The Franco-Cantabrian region (also Franco-Cantabric region) is a term applied in archaeology and history to refer to an area that stretches from Cantabria, in northern Spain, to Provence in southeastern France. It includes the southern half of France and the northern strip of Spain looking at the Bay of Biscay (known as Cantabrian Sea in Spanish, hence the name).
Successively, the region experienced the Chatelperronian, Aurignacian, Gravettian, Solutrean, Magdalenian, Azilian, and post Azilian geometric cultures, with their respective cultural expressions, noticeably the most famous mural art. Solutrean, Magdalenian, and Azilian cultures evolved locally in this area.
The region may have been a major refugium for Paleolithic peoples during the Last Glacial Maximum, apparently playing a major role as source for the repopulation of Europe after that extremely cold period ended.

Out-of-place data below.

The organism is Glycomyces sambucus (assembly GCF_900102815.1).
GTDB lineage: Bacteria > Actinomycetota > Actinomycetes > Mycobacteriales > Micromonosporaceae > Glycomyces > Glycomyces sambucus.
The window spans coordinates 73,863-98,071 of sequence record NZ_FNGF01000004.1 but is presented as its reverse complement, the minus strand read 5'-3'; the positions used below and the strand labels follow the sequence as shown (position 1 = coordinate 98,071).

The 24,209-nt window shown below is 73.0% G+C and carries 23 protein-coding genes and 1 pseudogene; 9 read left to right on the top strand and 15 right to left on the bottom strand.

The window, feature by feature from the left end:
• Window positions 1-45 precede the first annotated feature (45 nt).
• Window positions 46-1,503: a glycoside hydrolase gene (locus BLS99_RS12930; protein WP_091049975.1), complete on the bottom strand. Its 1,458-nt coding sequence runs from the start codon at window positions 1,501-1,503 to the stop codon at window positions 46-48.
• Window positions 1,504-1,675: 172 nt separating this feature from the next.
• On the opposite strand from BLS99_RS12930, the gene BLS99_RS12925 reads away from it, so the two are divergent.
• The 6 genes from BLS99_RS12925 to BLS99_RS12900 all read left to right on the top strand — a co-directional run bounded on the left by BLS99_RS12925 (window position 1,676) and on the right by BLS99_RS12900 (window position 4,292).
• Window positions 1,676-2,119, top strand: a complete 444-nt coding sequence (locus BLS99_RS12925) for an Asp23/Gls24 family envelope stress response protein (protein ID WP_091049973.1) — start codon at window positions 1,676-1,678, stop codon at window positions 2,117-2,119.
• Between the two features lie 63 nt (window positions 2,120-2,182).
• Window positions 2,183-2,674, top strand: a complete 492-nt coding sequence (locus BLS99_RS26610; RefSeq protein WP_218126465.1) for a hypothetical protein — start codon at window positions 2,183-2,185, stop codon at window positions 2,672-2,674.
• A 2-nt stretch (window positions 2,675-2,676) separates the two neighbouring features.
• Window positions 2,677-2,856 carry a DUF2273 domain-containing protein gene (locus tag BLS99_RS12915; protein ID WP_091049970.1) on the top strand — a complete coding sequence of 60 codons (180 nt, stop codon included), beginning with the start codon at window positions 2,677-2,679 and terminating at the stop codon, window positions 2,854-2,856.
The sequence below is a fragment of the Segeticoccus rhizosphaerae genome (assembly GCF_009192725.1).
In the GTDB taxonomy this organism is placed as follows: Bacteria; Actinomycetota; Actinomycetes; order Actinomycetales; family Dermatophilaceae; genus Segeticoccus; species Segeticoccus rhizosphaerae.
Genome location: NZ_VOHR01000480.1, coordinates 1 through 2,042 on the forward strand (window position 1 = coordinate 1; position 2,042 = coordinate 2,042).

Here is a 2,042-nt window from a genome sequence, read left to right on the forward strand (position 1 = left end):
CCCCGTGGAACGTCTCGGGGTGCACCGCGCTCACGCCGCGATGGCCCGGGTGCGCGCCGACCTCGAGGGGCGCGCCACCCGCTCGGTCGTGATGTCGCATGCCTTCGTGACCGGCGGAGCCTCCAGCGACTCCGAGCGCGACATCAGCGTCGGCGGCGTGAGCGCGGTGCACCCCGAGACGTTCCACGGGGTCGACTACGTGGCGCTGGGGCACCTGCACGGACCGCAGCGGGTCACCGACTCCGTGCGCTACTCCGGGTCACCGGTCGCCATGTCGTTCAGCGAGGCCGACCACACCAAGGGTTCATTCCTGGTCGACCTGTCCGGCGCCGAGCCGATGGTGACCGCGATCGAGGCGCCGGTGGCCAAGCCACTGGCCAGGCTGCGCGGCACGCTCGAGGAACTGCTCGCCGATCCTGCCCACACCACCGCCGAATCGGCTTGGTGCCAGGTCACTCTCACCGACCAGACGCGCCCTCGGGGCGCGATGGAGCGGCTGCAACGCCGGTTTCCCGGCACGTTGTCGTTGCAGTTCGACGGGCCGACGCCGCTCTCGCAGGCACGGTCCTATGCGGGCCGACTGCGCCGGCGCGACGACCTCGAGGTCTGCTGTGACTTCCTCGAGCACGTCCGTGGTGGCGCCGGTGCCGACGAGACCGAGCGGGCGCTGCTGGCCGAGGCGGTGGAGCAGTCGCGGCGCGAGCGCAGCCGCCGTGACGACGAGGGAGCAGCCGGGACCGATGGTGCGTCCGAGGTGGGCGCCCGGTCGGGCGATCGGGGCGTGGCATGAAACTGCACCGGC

From an archaeological viewpoint, Jean-Pierre Bocquet-Appel has argued that "there are grounds for considering that the Aquitaine and French-Cantabrian refuge zone, may have been the principal source of Late Glacial re-colonization". His demographic simulations, based in archaeological data, suggest that it was the most densely populated region of Europe through all the Upper Paleolithic. Kieran O'Hara has suggested in his book Cave Art and Climate Change that climate controlled the Franco-Cantabrian cave depictions.
The area became culturally divided between the Mediterranean and the Atlantic subareas during the Neolithic period, losing its homogeneity as the Eastern part strongly incorporated the Cardium Pottery culture, while the Western remained less developed (subneolithic).
Important cave paintings